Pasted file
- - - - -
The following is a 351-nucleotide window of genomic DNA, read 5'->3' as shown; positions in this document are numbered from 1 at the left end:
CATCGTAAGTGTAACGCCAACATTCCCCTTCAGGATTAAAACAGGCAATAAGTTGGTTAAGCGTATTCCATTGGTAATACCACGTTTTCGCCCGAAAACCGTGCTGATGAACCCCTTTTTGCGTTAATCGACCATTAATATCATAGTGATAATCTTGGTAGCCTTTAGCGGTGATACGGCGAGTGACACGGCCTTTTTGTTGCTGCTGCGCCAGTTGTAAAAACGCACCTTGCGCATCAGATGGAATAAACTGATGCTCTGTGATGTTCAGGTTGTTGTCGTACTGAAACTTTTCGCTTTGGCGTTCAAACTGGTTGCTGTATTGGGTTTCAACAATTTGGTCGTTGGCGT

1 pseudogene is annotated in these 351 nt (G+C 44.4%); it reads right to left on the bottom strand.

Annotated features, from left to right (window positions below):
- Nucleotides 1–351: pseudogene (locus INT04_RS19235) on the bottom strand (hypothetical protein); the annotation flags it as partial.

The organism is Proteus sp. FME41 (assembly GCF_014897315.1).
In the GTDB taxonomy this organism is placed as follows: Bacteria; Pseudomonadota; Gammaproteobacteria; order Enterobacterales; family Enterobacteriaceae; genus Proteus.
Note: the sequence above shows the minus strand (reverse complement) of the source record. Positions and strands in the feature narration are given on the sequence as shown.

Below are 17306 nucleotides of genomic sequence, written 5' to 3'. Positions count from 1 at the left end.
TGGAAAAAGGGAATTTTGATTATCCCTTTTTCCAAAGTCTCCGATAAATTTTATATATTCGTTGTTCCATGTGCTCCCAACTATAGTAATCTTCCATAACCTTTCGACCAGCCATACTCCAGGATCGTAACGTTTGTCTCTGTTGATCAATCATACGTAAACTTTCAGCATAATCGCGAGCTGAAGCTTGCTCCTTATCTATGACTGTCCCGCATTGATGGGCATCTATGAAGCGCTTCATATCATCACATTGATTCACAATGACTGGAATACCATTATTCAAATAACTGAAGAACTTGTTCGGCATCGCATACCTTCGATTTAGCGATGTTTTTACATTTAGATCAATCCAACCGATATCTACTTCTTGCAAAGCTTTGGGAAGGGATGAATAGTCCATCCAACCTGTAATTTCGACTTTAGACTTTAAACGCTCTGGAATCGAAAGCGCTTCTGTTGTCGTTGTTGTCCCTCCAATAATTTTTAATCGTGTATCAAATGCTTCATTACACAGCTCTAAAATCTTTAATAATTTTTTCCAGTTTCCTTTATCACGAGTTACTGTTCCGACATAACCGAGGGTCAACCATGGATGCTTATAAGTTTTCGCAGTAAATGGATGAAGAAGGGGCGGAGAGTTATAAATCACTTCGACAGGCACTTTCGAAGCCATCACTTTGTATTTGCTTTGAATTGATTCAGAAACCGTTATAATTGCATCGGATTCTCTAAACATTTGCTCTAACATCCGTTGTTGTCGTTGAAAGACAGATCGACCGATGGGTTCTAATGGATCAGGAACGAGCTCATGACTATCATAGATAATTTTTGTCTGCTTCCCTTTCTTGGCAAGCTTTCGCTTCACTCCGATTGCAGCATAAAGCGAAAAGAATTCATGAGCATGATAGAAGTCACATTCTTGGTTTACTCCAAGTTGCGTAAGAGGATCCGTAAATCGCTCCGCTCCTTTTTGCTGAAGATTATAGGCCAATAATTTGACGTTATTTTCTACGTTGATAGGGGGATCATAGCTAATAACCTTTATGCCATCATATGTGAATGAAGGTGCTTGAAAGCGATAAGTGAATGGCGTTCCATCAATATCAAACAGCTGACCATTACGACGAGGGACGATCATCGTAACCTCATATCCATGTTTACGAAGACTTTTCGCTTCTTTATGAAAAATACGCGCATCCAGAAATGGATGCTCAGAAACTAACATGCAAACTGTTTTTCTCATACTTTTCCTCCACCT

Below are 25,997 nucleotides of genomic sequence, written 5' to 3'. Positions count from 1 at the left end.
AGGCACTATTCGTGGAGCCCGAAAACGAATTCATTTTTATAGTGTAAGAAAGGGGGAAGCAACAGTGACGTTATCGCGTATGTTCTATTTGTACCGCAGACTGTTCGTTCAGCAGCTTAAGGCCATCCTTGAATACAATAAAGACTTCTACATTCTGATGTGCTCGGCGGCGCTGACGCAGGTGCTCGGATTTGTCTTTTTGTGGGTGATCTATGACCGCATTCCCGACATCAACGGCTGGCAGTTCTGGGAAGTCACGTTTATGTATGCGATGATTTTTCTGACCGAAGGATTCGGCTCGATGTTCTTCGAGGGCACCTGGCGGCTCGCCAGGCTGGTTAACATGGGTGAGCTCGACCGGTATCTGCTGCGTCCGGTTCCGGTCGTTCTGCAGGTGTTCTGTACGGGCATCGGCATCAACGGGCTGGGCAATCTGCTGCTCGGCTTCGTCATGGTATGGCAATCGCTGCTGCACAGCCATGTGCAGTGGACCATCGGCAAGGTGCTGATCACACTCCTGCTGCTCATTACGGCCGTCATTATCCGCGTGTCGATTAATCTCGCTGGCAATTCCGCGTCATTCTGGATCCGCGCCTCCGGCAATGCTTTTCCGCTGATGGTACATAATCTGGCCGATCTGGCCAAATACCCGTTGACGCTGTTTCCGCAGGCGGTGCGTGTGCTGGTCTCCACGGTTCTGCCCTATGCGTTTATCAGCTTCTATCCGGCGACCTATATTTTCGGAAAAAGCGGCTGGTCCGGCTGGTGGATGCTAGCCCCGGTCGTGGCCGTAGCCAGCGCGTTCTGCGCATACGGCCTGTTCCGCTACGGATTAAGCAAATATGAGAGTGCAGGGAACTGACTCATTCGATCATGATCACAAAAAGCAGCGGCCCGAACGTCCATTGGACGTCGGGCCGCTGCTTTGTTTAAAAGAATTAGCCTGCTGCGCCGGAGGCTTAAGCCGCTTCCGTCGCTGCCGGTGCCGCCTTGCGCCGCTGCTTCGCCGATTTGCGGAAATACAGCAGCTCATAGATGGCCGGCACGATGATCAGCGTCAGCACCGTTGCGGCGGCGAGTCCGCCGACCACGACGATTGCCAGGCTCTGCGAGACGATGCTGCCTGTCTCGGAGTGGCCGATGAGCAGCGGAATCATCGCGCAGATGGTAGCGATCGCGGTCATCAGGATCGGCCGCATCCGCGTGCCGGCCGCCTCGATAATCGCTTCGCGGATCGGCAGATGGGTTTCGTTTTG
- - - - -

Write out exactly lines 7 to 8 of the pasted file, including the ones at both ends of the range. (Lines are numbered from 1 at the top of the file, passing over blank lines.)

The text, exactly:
In the GTDB taxonomy this organism is placed as follows: Bacteria; Pseudomonadota; Gammaproteobacteria; order Enterobacterales; family Enterobacteriaceae; genus Proteus.
Note: the sequence above shows the minus strand (reverse complement) of the source record. Positions and strands in the feature narration are given on the sequence as shown.